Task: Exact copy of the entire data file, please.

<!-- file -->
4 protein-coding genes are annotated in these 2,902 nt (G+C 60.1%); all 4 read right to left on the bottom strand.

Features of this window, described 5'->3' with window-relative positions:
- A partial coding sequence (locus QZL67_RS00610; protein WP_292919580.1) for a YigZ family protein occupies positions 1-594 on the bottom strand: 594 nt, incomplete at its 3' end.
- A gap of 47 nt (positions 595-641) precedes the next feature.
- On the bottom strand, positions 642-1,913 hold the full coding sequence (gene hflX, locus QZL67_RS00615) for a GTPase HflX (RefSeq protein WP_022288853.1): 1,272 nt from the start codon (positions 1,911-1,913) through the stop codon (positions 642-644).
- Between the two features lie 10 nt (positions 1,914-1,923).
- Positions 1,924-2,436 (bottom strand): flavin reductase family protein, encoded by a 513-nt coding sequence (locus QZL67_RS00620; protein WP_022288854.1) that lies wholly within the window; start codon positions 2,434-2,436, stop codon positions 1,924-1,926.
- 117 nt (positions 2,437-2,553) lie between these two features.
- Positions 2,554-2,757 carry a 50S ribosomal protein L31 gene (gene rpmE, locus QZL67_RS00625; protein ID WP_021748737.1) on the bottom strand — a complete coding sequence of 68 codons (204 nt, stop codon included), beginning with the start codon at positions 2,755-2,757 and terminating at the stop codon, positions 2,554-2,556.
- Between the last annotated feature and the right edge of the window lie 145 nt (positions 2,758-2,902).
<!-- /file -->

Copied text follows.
4 protein-coding genes are annotated in these 2,902 nt (G+C 60.1%); all 4 read right to left on the bottom strand.

Features of this window, described 5'->3' with window-relative positions:
- A partial coding sequence (locus QZL67_RS00610; protein WP_292919580.1) for a YigZ family protein occupies positions 1-594 on the bottom strand: 594 nt, incomplete at its 3' end.
- A gap of 47 nt (positions 595-641) precedes the next feature.
- On the bottom strand, positions 642-1,913 hold the full coding sequence (gene hflX, locus QZL67_RS00615) for a GTPase HflX (RefSeq protein WP_022288853.1): 1,272 nt from the start codon (positions 1,911-1,913) through the stop codon (positions 642-644).
- Between the two features lie 10 nt (positions 1,914-1,923).
- Positions 1,924-2,436 (bottom strand): flavin reductase family protein, encoded by a 513-nt coding sequence (locus QZL67_RS00620; protein WP_022288854.1) that lies wholly within the window; start codon positions 2,434-2,436, stop codon positions 1,924-1,926.
- 117 nt (positions 2,437-2,553) lie between these two features.
- Positions 2,554-2,757 carry a 50S ribosomal protein L31 gene (gene rpmE, locus QZL67_RS00625; protein ID WP_021748737.1) on the bottom strand — a complete coding sequence of 68 codons (204 nt, stop codon included), beginning with the start codon at positions 2,755-2,757 and terminating at the stop codon, positions 2,554-2,556.
- Between the last annotated feature and the right edge of the window lie 145 nt (positions 2,758-2,902).